Giles Coren reviews Fridheimar, Iceland, and Bocca di Lupo, London: My mate Dunk and I ordered the whole menu (at Fridheimar) and, as I got up to go to the soup table, I pulled a bright red cherry tomato – at least, it looked like a tomato – from the vine to my left and popped it into my mouth. I bit in. The thickish carapace popped and my mouth filled with something wet. I suppose a third of all respondents in a blind test might have guessed from the flavour that it was a tomato. The rest would have taken wild guesses at anything from aubergine to ping pong ball. For me, it was most reminiscent of eating grapes when I had covid at Christmas and had lost all sense of taste and smell. It didn’t bode madly well. The soup was not a cream of tomato soup, sadly. And after it, I really longed for a tin of Heinz. Indeed, as a dunking juice for a few hunks of heavily buttered bread it would have made a perfectly serviceable weekday lunch. Alas, I had ordered other things. The pasta was firm little parcels of heavy carbohydrate filled with some sort of foaming dairy extract and slathered with a sauce that was, again, no more than the boiled innards of these “tomatoes”: very wet, thin, somewhat sour, quite a lot of seeds. The mussels were small, a bit gritty, and sat in a thin, salty, yellow water that would probably have tasted of tomatoes if the tomatoes it was strained from had tasted of tomatoes. And the tortilla, which was far and away the most delicious thing we ate, was like a bad margarita pizza. So I ran screaming for my plane back to London and dived into Bocca di Lupo in Soho, a place of homage to the great regional cooking of Italy, home of the actual tomato, where I hadn’t been in years (because of lockdown, obv), and rinsed away my pain at the bar, in front of the bustling burners and supremely flavour-aware chefs, with impeccable Jewish-fried artichokes, a small, dense and devilishly brown slice of aubergine parmigiana, soft, sweet Lucques olives, chopped raw veal battuto with just lemon and a little nutmeg to bring out the flavour, and finally one of the great dishes of my year so far, a plate of dense, chewy paccheri with meaty shards of gurnard and a sauce of tomato and chilli. (Sunday Times Magazine)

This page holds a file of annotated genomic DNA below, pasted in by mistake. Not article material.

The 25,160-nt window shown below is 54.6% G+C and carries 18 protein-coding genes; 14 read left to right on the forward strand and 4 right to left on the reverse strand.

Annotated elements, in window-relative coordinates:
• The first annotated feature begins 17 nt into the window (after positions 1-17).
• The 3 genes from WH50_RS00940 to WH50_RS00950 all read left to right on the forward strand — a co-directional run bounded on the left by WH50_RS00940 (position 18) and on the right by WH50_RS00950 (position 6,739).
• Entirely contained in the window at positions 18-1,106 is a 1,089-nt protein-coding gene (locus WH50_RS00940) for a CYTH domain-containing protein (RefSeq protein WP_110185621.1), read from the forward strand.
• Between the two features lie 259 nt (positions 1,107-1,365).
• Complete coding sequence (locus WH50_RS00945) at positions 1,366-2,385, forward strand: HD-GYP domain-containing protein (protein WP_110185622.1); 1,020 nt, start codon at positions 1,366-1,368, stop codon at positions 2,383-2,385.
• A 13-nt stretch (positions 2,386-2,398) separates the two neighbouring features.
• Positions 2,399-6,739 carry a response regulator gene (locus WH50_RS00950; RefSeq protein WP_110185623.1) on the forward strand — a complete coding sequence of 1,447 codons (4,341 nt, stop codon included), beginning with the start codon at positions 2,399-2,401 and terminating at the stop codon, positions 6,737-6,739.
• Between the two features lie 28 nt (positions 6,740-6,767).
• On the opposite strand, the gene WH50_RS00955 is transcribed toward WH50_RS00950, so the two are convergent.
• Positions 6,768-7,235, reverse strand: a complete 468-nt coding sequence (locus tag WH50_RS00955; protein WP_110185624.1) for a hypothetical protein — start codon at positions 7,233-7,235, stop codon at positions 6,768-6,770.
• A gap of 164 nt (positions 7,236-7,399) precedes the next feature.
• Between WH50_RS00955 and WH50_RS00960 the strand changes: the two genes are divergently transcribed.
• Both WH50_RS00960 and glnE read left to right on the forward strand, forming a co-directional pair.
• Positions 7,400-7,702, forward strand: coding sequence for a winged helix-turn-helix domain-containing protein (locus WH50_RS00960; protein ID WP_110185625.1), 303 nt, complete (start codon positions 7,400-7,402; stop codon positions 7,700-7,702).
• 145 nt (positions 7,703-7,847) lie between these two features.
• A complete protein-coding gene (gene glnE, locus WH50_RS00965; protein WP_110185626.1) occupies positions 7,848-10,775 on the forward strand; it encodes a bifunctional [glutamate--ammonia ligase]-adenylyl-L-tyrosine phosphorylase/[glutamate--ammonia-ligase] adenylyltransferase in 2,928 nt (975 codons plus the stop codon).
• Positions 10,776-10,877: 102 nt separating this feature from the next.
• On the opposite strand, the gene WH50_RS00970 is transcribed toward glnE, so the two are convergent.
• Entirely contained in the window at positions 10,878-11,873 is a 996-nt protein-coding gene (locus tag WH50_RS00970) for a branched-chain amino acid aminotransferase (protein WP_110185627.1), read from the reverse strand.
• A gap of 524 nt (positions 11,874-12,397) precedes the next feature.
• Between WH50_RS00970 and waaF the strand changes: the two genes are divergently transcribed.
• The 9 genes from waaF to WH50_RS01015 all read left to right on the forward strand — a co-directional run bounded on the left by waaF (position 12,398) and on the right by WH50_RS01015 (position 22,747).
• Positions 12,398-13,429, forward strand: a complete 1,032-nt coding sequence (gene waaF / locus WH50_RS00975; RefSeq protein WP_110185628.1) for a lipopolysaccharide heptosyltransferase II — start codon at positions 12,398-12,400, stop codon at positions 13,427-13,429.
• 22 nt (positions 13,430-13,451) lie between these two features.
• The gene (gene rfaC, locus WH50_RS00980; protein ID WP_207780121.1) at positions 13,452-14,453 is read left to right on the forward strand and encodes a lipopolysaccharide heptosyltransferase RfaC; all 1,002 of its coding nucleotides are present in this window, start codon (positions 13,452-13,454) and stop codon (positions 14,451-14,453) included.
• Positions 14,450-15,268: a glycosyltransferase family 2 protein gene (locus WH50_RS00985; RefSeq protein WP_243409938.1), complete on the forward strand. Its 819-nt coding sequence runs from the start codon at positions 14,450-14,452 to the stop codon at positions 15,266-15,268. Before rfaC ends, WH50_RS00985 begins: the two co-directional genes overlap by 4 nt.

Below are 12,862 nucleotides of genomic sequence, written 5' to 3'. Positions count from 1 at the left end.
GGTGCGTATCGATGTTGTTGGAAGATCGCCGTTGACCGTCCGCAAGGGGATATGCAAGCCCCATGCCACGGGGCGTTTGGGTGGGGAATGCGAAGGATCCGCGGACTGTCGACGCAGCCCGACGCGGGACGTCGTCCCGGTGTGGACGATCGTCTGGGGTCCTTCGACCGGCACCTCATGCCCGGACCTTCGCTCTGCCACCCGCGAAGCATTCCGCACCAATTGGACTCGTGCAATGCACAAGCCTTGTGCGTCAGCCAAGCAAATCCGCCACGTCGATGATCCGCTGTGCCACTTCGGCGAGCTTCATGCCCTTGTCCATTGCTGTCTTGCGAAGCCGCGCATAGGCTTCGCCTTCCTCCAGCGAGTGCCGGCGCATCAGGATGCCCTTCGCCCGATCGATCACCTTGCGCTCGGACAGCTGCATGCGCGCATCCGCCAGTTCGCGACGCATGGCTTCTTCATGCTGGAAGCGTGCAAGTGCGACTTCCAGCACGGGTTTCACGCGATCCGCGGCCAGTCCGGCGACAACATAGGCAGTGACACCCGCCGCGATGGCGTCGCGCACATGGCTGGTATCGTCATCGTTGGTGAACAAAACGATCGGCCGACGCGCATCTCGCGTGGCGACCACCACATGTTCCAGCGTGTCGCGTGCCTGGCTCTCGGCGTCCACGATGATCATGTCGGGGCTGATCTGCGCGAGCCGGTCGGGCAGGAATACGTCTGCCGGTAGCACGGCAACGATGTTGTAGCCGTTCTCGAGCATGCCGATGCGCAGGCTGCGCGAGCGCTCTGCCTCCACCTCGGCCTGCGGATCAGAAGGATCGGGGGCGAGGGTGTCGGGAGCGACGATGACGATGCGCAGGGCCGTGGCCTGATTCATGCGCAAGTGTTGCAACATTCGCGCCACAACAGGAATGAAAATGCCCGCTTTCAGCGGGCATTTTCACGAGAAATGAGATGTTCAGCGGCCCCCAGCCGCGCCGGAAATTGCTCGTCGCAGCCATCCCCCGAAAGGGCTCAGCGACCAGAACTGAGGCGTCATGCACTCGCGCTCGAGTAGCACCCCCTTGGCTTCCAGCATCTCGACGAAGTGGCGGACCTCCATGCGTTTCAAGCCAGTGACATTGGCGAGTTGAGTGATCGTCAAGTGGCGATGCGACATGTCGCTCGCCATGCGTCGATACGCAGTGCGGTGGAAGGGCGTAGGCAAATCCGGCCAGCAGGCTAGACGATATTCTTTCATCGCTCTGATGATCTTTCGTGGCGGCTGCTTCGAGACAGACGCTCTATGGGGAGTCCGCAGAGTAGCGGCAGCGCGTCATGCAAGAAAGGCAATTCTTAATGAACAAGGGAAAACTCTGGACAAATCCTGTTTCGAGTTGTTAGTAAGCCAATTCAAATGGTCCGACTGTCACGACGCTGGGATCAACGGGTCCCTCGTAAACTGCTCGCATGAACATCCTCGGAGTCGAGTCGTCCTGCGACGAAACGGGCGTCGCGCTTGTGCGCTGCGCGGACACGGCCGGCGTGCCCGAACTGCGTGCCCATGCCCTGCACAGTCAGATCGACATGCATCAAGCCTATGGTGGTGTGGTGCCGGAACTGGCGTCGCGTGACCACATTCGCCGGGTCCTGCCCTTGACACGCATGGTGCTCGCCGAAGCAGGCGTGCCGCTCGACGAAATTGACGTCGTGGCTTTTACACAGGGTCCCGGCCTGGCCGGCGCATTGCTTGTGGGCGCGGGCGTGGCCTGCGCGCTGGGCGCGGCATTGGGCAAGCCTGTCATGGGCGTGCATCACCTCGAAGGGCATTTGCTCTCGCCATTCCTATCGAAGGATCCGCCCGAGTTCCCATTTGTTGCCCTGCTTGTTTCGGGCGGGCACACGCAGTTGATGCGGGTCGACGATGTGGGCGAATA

Jay Rayner reviews Kurisu Omakase at Ichiban Sushi, London: The two seats I have reserved are inside a humble restaurant 12 minutes’ walk away from my house on Atlantic Road in Brixton. It’s called Ichiban Sushi, and opened in 1999. My family went there for years when the kids were small, for comforting rice bowls, sturdy nigiri and more than punchy Thai green curries. The latter was not quite the outlier it might seem. Ichiban is owned by a Thai-Colombian couple. Sometimes at weekends, the food would be brought to us by their bright-eyed ten-year-old son Chris, helping out with the family business. It turns out that Chris Restrepo was doing more than just fetching and carrying. He was soaking up the intricacies of sushi. He was, he says now, finding a direction in life. At 16, he started in the kitchen. He ate his way around the best sushi restaurants in London and later went to Tokyo. He secured a place at the prestigious Tokyo Sushi Academy. He was ambitious. Now 28, he wanted to bring something back. It is a sushi tasting menu served twice nightly on Sundays and Mondays when Ichiban is closed, to eight diners. I heard about it from my friend the chef Tim Anderson, who has the ramen restaurant Nanban elsewhere in Brixton. But word has also got around. Endo Kazutoshi of the revered Endo at the Rotunda turned up one night, as did some of the crew from the Araki. Serious chefs are coming down to see what Restrepo is up to. With good reason. I’ve eaten at the fabulous Endo. I’ve splurged at Umi and purred over Sushi Tetsu. I do not hesitate to say that what’s being served here is some of the very best sushi in the UK today. Yes, there’s oceans of technique on display, but there’s so much more than that. There is character and narrative and wit. Restrepo is chef as story teller. The old tables where once we were served those Thai green curries, are pulled around to form a low counter. He takes up position on the other side with his brazier of glowing coals, his blow torch, sauces and, of course, his blonde-wood case of fish. (The Observer)